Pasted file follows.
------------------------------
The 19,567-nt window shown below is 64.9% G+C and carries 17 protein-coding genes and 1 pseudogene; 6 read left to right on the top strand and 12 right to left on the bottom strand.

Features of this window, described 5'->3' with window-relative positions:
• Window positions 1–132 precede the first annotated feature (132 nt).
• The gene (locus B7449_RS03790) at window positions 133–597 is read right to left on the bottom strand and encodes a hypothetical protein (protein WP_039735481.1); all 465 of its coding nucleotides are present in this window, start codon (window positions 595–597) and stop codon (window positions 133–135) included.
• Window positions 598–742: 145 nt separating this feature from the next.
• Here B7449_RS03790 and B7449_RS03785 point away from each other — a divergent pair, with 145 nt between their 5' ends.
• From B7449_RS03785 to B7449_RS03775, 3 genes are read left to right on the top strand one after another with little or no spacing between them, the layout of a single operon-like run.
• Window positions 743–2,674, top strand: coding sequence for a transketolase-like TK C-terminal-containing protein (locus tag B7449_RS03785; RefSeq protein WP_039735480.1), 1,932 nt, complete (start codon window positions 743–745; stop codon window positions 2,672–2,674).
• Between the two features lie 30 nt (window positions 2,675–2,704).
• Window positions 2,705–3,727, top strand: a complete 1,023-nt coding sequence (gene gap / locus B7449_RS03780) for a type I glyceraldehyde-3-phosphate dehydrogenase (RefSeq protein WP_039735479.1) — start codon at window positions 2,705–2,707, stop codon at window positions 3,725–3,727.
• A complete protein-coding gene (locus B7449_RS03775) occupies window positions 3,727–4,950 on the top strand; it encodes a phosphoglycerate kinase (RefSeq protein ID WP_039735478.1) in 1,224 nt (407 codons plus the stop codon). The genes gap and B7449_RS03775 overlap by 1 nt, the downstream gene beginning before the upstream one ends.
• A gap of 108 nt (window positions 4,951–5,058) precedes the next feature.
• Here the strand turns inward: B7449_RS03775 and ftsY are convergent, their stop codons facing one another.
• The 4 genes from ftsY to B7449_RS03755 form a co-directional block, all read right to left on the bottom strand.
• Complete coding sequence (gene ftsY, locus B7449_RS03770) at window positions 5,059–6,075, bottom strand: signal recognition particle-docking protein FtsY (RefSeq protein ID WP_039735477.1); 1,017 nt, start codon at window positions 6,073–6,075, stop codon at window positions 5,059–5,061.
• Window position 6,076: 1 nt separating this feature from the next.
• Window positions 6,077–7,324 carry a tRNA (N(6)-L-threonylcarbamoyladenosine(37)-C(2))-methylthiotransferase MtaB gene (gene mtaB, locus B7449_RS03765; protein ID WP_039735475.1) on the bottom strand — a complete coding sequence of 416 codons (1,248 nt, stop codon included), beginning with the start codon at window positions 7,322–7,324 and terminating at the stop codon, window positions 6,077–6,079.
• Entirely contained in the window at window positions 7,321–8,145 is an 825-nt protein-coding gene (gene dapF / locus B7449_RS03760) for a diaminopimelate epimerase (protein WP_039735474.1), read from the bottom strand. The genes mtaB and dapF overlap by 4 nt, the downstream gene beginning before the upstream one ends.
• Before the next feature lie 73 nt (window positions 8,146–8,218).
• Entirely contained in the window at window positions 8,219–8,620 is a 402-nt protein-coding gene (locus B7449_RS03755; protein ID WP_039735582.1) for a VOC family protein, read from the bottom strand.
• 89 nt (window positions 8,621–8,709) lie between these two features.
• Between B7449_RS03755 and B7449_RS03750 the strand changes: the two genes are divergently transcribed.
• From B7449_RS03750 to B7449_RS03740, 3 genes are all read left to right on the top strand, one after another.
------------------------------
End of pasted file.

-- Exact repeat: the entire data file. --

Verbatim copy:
The 19,567-nt window shown below is 64.9% G+C and carries 17 protein-coding genes and 1 pseudogene; 6 read left to right on the top strand and 12 right to left on the bottom strand.

Features of this window, described 5'->3' with window-relative positions:
• Window positions 1–132 precede the first annotated feature (132 nt).
• The gene (locus B7449_RS03790) at window positions 133–597 is read right to left on the bottom strand and encodes a hypothetical protein (protein WP_039735481.1); all 465 of its coding nucleotides are present in this window, start codon (window positions 595–597) and stop codon (window positions 133–135) included.
• Window positions 598–742: 145 nt separating this feature from the next.
• Here B7449_RS03790 and B7449_RS03785 point away from each other — a divergent pair, with 145 nt between their 5' ends.
• From B7449_RS03785 to B7449_RS03775, 3 genes are read left to right on the top strand one after another with little or no spacing between them, the layout of a single operon-like run.
• Window positions 743–2,674, top strand: coding sequence for a transketolase-like TK C-terminal-containing protein (locus tag B7449_RS03785; RefSeq protein WP_039735480.1), 1,932 nt, complete (start codon window positions 743–745; stop codon window positions 2,672–2,674).
• Between the two features lie 30 nt (window positions 2,675–2,704).
• Window positions 2,705–3,727, top strand: a complete 1,023-nt coding sequence (gene gap / locus B7449_RS03780) for a type I glyceraldehyde-3-phosphate dehydrogenase (RefSeq protein WP_039735479.1) — start codon at window positions 2,705–2,707, stop codon at window positions 3,725–3,727.
• A complete protein-coding gene (locus B7449_RS03775) occupies window positions 3,727–4,950 on the top strand; it encodes a phosphoglycerate kinase (RefSeq protein ID WP_039735478.1) in 1,224 nt (407 codons plus the stop codon). The genes gap and B7449_RS03775 overlap by 1 nt, the downstream gene beginning before the upstream one ends.
• A gap of 108 nt (window positions 4,951–5,058) precedes the next feature.
• Here the strand turns inward: B7449_RS03775 and ftsY are convergent, their stop codons facing one another.
• The 4 genes from ftsY to B7449_RS03755 form a co-directional block, all read right to left on the bottom strand.
• Complete coding sequence (gene ftsY, locus B7449_RS03770) at window positions 5,059–6,075, bottom strand: signal recognition particle-docking protein FtsY (RefSeq protein ID WP_039735477.1); 1,017 nt, start codon at window positions 6,073–6,075, stop codon at window positions 5,059–5,061.
• Window position 6,076: 1 nt separating this feature from the next.
• Window positions 6,077–7,324 carry a tRNA (N(6)-L-threonylcarbamoyladenosine(37)-C(2))-methylthiotransferase MtaB gene (gene mtaB, locus B7449_RS03765; protein ID WP_039735475.1) on the bottom strand — a complete coding sequence of 416 codons (1,248 nt, stop codon included), beginning with the start codon at window positions 7,322–7,324 and terminating at the stop codon, window positions 6,077–6,079.
• Entirely contained in the window at window positions 7,321–8,145 is an 825-nt protein-coding gene (gene dapF / locus B7449_RS03760) for a diaminopimelate epimerase (protein WP_039735474.1), read from the bottom strand. The genes mtaB and dapF overlap by 4 nt, the downstream gene beginning before the upstream one ends.
• Before the next feature lie 73 nt (window positions 8,146–8,218).
• Entirely contained in the window at window positions 8,219–8,620 is a 402-nt protein-coding gene (locus B7449_RS03755; protein ID WP_039735582.1) for a VOC family protein, read from the bottom strand.
• 89 nt (window positions 8,621–8,709) lie between these two features.
• Between B7449_RS03755 and B7449_RS03750 the strand changes: the two genes are divergently transcribed.
• From B7449_RS03750 to B7449_RS03740, 3 genes are all read left to right on the top strand, one after another.